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  HOME | Argentina

Macri’s New Argentina Wants to Be Magnet for Investments
The new Argentina wants to transform itself into a powerful magnet for attracting foreign business and investments, and to help accomplish that it is sparing no effort in organizing a forum unprecedented in Latin America

BUENOS AIRES – The new Argentina, headed since Dec. 10 by Mauricio Macri, wants to transform itself into a powerful magnet for attracting foreign business and investments, and to help accomplish that it is sparing no effort in organizing a forum unprecedented in Latin America.

More than 1,500 world business leaders and representatives of government and economic institutions will be on hand from Sept. 12-15 at a unique and majestic venue: the Kirchner Cultural Center, a facility of some 15,000 square meters (more than 160,000 square feet), the largest venue of its size in Latin America and the fourth-largest in the world.

All of the participants will receive from the Macri administration the message that Argentina is not only a country that can be trusted but a modern state that will provide the best tools for launching business ventures and making investments, with top-quality raw materials and qualified professionals possessing talent and creativity.

The aim of the forum is to attract sustained annual foreign investment of at least $25 billion, without the constraints that existed during the country’s recent past, where the greater part of the $7 billion in annual investment at that time resulted from reinvestment required by the currency exchange controls.

With an eye toward its goal, government representatives from across the board will interact personally with the forum’s participants to explain to them how the administration’s ambitious economic reform program will close the gaps in financing to support sustainable and comprehensive growth and will position Argentina as an attractive international investment destination.

Among other advantages, foreign investors will be offered the elimination of capital restrictions, including the possibility to repatriate profits along with maximum efforts by the administration to control inflation once an agreement is reached regarding the payment of the Argentine debt to the so-called “vulture” funds and the country’s regaining access to the global capital markets.

Both actively and passively, Argentina’s economic policy gurus, headed by Finance Minister Alfonso Prat-Gay, never tire of saying that there are signs of the country’s economic recovery and the return of sustainable growth, and the prospects for improvement are providing unique investment opportunities.

In addition, they say that Argentina is Latin America’s third-largest economy, with a gross domestic product of $500 billion, after Brazil and Mexico, and that it has the second-highest GDP per capita – in terms of buying power – after Chile, with $22,600, as well as being the eighth largest country in the world in land area, with 53 percent of its territory being arable land, along with being the fourth-largest country in the region population-wise, with 43 million inhabitants.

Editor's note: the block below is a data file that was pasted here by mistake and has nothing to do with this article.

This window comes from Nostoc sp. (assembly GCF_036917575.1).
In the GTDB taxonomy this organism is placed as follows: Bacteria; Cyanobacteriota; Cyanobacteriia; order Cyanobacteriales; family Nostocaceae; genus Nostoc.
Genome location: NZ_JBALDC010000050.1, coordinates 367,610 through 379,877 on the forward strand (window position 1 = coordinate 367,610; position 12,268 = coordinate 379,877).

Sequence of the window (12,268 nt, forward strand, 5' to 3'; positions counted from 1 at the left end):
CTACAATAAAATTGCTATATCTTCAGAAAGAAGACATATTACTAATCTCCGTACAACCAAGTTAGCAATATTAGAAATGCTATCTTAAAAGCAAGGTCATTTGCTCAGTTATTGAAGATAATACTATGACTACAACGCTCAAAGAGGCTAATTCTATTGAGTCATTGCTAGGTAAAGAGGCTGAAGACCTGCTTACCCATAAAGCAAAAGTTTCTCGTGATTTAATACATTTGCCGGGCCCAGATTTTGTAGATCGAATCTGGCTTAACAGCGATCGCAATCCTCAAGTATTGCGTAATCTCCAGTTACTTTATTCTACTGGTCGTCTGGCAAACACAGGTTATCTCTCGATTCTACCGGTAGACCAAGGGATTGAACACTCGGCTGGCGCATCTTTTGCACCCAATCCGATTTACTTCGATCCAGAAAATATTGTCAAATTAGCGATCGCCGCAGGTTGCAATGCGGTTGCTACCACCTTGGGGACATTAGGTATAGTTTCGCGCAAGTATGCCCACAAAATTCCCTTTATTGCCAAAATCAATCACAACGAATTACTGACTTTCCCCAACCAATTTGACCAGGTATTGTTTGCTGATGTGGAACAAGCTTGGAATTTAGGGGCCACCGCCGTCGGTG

Its favorable conditions for renewable solar and wind power, its petroleum and natural gas reserves and its gold, silver, copper, lithium and potassium deposits are other attractive elements for the new Argentine leaders to emphasize in attracting the attention of international investors, along with the country’s powerful middle class and its high human development index.

Conceived of as a true business fair at which there will be many private sessions, the forum will serve to place on the table investment projects in renewable energy, gas and petroleum; agricultural and food production; industrial products and services; mining, transportation and logistics; public works and infrastructure; technology and telecommunications; financial services; tourism; pharmaceuticals; construction and real estate; and biotechnology, among other areas.

Among the 50 main speakers whose presence has been confirmed are BP Group CEO Bob Dudley of the United Kingdom; Siemens president and CEO Joe Kaeser of Germany; along with Export-Import Bank president Fred P. Hochberg, the president and CEO of The Coca-Cola Company, Muhtar Kent, and the president and CEO of The Dow Chemical Company, Andrew N. Liveris, all of the United States.

After a formal reception for participants at the Colon Theater, on the afternoon of Sept. 12, the working sessions will begin on the 13th at the Cultural Center with a few words from President Macri about his vision for the country, followed by working sessions on the prospects for investment in Argentina and the country’s new investment climate.

The talks will continue on Sept. 14 with a tight schedule including several chats with visionary business leaders and the reading of the forum’s conclusions before the closing ceremony, which will also be hosted by Macri.

Sept. 15, called Innovation Day, will be devoted to the study of this decisive aspect of business development, with the discussion of cases such as that of California’s Silicon Valley, an example of a region that has transformed the world via technology, and the situation of other countries who are creating the proper conditions for innovation and business spirit with which Argentina also wants to provide itself.

 

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